I used to regard loneliness as this misshapen emptiness — one that existed for the sole purpose of being temporarily filled by other human beings, ones who we convince ourselves to make some curious, broken, part of us a bit more normal. A bit more whole. As simple as A + B, to evade loneliness, be incessantly social.
Don't get me wrong, human nature craves conversation. We thrive off of social interaction and relationships. But in a generation so generously connected to one another, I often notice a strong avoidance toward alone time. There's always someone to call, something to do, somewhere to be.
Here's how and why you need to start spending time alone in order to stop feeling lonely in your own company.
To understand the avoidance of being alone, you must find the root of it. In my experience, surrounding myself with people only masked the lack of certainty in myself that I refused to let surface. There were no tough questions that I needed to face. I didn't have to grow and evolve or understand what I needed in life to feel fulfilled. There was no time to question my purpose or to accept my flaws and shortcomings.
In a crowd of people, I was whoever they wanted me to be. I liked that I could enjoy what everyone else enjoyed and no one would question it. I didn't have to find myself, nurture undiscovered passions, or explore unfamiliar territory. When the crowd becomes your voice, you often forget the sound of your own. People became an escape, that is, from what my own company reminded me of — a lack of interest in, well, anything. Fear of the future and insecurity in my capabilities. The feeling of indecision and hesitation every time I thought about who I was, or who I'd ever become. Yes, self-awareness is uncomfortable, I get it. But it's the only way to move forward. Start asking yourself why it is that you feel so uncomfortable with yourself.
Although the idea may seem paradoxical there are, in fact, a multitude of ways in which alone time can benefit you and aid in the resolution of loneliness. Solitude births creativity and self-discovery. To put it simply, no one knows you the way that you know yourself. The motivations, aspirations, and skill-sets that comprise the core of your being can only be truly brought to light through your own self-exploration.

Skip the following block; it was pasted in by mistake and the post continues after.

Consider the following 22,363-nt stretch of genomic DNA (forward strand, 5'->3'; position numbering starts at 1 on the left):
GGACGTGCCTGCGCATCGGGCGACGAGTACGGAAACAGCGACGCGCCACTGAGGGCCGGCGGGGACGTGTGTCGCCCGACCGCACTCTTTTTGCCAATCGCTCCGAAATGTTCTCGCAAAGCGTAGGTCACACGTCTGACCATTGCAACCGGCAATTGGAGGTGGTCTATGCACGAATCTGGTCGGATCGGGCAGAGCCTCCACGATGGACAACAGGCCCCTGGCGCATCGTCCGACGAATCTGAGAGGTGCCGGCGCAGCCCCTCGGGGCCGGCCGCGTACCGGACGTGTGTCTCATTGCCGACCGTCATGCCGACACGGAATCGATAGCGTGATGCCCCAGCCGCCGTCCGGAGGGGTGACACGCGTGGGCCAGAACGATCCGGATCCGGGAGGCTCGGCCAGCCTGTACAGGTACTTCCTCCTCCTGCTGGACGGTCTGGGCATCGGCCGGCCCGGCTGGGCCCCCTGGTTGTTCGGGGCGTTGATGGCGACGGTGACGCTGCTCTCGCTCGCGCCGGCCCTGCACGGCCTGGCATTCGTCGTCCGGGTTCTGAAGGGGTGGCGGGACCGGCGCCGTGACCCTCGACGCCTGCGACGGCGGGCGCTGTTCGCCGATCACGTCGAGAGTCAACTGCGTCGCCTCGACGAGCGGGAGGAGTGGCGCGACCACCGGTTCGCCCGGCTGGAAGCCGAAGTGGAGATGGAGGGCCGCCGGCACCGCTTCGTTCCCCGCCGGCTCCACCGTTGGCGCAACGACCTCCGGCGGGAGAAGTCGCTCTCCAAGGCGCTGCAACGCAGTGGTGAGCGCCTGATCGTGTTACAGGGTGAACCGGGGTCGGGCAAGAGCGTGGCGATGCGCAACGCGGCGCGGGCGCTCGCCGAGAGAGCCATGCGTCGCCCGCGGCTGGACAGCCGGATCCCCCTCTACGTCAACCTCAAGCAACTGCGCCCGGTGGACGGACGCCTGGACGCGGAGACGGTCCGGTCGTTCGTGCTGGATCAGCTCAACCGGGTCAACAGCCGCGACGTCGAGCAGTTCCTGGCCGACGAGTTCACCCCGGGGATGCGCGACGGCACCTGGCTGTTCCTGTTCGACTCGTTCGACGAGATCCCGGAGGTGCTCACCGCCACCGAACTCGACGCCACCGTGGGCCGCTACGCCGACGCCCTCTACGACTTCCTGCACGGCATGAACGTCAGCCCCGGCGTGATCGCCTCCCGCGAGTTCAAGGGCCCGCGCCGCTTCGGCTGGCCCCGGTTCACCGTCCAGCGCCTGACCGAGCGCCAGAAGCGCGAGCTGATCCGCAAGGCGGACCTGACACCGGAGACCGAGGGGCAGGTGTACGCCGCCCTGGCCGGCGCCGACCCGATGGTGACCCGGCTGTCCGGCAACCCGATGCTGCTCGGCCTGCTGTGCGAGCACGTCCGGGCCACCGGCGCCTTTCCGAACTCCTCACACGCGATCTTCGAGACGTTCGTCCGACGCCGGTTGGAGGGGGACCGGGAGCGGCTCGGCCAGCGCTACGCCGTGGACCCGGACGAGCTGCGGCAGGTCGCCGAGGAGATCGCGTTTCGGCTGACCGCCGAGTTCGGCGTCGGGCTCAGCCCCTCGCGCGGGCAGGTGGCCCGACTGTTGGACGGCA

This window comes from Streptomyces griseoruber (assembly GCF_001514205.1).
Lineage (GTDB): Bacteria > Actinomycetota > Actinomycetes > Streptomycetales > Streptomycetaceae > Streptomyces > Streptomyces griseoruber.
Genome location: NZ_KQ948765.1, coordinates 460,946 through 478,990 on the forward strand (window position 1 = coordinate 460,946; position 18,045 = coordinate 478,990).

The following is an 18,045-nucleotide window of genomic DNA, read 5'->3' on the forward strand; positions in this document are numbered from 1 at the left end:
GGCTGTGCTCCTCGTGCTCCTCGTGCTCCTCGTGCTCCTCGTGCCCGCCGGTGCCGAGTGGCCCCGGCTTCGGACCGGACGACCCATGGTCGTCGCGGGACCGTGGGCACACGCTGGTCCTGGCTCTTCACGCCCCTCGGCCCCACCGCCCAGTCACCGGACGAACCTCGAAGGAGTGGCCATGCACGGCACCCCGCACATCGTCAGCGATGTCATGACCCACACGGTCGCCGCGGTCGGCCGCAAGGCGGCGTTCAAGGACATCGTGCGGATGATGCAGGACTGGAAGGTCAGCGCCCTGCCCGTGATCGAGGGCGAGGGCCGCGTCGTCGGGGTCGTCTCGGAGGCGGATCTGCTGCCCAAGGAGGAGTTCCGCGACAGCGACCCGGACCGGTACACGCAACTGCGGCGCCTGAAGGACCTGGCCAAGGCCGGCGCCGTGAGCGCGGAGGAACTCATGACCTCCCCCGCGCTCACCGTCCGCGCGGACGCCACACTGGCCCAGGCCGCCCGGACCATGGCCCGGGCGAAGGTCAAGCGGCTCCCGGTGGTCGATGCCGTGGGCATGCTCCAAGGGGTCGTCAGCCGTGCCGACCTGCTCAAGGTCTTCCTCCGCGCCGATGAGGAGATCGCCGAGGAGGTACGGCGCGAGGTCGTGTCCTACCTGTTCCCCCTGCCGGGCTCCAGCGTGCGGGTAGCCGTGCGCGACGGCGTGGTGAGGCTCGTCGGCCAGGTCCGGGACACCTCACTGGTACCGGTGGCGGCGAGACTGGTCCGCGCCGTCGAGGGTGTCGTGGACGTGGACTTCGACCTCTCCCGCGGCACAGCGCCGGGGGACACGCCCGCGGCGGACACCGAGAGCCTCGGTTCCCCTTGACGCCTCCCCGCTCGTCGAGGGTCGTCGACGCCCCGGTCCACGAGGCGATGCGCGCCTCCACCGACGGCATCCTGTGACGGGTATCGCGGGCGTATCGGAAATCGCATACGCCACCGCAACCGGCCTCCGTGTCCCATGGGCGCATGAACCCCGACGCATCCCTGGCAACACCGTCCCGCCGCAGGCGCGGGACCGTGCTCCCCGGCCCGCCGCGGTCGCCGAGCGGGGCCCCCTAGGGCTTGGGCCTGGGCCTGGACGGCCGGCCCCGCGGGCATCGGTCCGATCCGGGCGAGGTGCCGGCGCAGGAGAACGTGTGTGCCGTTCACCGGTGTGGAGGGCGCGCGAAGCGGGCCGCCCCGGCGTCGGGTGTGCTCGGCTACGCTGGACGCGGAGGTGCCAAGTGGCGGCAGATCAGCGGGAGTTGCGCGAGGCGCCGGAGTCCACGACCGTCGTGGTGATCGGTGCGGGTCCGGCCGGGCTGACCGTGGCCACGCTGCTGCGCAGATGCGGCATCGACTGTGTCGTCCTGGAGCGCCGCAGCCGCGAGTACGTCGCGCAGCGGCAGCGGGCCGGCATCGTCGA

Without the opinions and noise of others, you are forced to develop your own patterns of thought, to consider outcomes, and weigh options based solely on your own intuitions and experiences. There is no influence other than that of your own life. Having a well-layered thought or developed idea aids in the discovery of who you are and what you have to say.
Spending time with your own mind returns to you the voice you may be so perpetually used to muffling in the crowd.
How long has it been since you've taken up a hobby or learned a new skill? It wasn't until quarantine that I realized how long I've left myself to just be content in what I already know and what I can already do. Alone time gives you just that — time. There are no distractions, no one to prove yourself to.
Take the time to find what brings you joy, what makes you content with what you're doing, even if no one is around to see it. Make your time productive. Make small strides to immerse yourself in what gives you purpose, or at the very least, a new experience. When you hone a skill and find your niche, you release yourself from the dependence of others and what they make you. As cliche as it may be, you genuinely will never know until you try. You decide for yourself at what point you stop being what others have carved you as and start learning who you truly are in order to begin loving yourself with or without company.
Sometimes we can tend to cling to people who fill a gap or mask insecurity in our life. We depend on them, in a sense. For example, if you've ever felt hard to love, you may have found yourself clinging to people that invalidated that with generous attention, in whatever form it came. They fill the gap. If you've ever feared the thought of being boring or average you may have clung to the people that are always out, always partying, always around. Their company assures you that you're fun, you fit in, etc. What it boils down to is a dependency on others due to a lack of certainty in ourselves. When you take the time to become comfortable with your own thoughts and opinions, you develop a sense of self that doesn't rely on others to tell you who you are or what you think. Try things alone. Go for a drive, go get coffee, go to the park. Familiarize yourself with your own company, and your own character. When you discover who you are, you stop relying on others to make you someone.
The goal is not to stop socializing or to be perpetually alone, but to stop fearing it — to feel content with your own company when no one else is around.